From 1931 to 1934, Boris and Dorothy Karloff lived in a Spanish bungalow on Toluca Lake Avenue, not far from the Universal lot where he would make his most famous films. Frankenstein was released shortly after they moved in, catapulting Karloff to stardom. Over the next few years he appeared in more than a dozen movies, including The Mask of Fu Manchu, The Mummy, The Black Cat and Scarface.
Karloff’s lakeside home was a quiet refuge where he could relax after a long day on set, reading, gardening, playing with his dogs and feeding the swans that had been introduced to the lake several years earlier by matinee idol Charles Farrell when he built a home on the shore. The swan that Karloff named “Edgar,” an aggressive male with a 7-foot wingspan, was best known for terrorizing neighbor W.C. Fields. In contrast with Karloff, a gentle soul who loved animals, the hot-tempered Fields fought an ongoing war with them. (They had good reason to dislike him: According to neighbors, he would strike an occasional bird while chipping golf balls into the lake from his backyard.) Tales of Fields attacking the swans with golf clubs and baseball bats, and nearly being drowned by Edgar while canoeing in the lake, became local legend — so that, even a decade after he moved away, neighbors would joke that swans venturing into their yards must be “looking for old Bill Fields.”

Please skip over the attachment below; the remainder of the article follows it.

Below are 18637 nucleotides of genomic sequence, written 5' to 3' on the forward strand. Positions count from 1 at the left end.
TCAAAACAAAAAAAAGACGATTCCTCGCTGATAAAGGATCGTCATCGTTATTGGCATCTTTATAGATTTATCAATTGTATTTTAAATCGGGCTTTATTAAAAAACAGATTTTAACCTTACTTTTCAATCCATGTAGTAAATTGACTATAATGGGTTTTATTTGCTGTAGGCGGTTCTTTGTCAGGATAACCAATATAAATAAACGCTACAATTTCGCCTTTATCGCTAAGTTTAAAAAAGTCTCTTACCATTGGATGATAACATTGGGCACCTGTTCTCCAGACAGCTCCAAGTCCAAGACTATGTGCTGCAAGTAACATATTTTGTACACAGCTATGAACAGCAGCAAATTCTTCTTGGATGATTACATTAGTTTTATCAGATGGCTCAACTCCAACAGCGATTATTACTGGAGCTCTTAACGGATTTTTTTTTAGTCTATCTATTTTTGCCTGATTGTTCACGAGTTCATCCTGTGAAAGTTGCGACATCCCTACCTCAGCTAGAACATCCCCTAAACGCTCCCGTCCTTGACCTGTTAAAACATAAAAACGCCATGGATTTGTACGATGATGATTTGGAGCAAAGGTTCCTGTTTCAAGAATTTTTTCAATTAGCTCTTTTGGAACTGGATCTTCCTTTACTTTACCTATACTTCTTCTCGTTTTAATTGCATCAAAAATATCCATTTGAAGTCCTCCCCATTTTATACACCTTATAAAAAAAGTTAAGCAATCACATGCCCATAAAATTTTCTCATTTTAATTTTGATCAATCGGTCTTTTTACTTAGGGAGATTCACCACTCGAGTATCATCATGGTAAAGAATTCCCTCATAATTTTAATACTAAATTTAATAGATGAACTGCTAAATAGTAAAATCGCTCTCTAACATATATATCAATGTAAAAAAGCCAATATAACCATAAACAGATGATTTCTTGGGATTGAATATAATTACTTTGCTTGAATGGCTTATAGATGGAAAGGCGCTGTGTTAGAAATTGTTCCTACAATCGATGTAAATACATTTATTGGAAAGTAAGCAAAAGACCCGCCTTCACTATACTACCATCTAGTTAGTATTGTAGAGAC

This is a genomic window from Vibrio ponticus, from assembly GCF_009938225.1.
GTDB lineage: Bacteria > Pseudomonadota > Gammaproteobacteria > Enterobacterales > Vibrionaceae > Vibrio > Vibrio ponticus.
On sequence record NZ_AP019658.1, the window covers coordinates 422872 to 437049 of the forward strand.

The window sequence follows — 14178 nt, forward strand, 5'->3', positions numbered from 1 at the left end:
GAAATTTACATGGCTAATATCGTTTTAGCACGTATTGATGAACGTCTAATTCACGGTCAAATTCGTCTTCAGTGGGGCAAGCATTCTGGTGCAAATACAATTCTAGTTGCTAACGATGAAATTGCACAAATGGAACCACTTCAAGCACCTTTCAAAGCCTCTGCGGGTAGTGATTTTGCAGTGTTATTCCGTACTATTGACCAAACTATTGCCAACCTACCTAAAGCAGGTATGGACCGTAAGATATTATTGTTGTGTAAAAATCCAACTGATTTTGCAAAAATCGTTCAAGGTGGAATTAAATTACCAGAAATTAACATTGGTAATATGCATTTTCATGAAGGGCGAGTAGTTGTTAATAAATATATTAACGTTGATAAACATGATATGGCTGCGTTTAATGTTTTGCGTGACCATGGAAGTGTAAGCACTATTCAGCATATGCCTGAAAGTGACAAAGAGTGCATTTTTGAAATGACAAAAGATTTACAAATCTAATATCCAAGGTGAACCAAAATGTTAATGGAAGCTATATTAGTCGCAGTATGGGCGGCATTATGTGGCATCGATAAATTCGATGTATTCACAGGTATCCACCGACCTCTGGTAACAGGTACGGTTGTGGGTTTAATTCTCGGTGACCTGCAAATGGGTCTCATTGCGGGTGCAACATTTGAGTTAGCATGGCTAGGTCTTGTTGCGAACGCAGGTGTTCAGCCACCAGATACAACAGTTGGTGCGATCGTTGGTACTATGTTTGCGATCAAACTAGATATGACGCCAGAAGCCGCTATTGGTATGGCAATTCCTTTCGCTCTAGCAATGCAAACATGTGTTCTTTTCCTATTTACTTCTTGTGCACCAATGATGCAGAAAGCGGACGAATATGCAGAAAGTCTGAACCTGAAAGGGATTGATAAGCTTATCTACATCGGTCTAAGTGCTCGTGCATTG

In 1933, Karloff’s Toluca Lake house was also the site of one of the first meetings leading to the creation of the Screen Actors Guild, of which he was a founding board member. His concern for protecting his fellow actors from exploitation and unsafe working conditions was shaped by his hellish experience behind the scenes of Frankenstein, where he endured gruelingly long days (including one session in which he was required to work 25 hours straight) and laborious stunt work that left him with a permanent back injury.
Coincidentally, Karloff’s frequent horror costar and rival Bela Lugosi also spent some happy years in the area; his 1941–1952 home at 10841 Whipple Street is sadly no longer standing, but was reportedly Lugosi’s favorite among the many places he lived. “It was a great house, with high walls around it, so it was like a whole little island in the middle of the North Hollywood neighborhood,” his son, Bela Jr., remembered. “Everything was custom-built; every window in the house had colored lead glass. Inside were a Steinway concert piano, and a great circular staircase; outside were stork nests on the roof and there was a pond on the grounds.”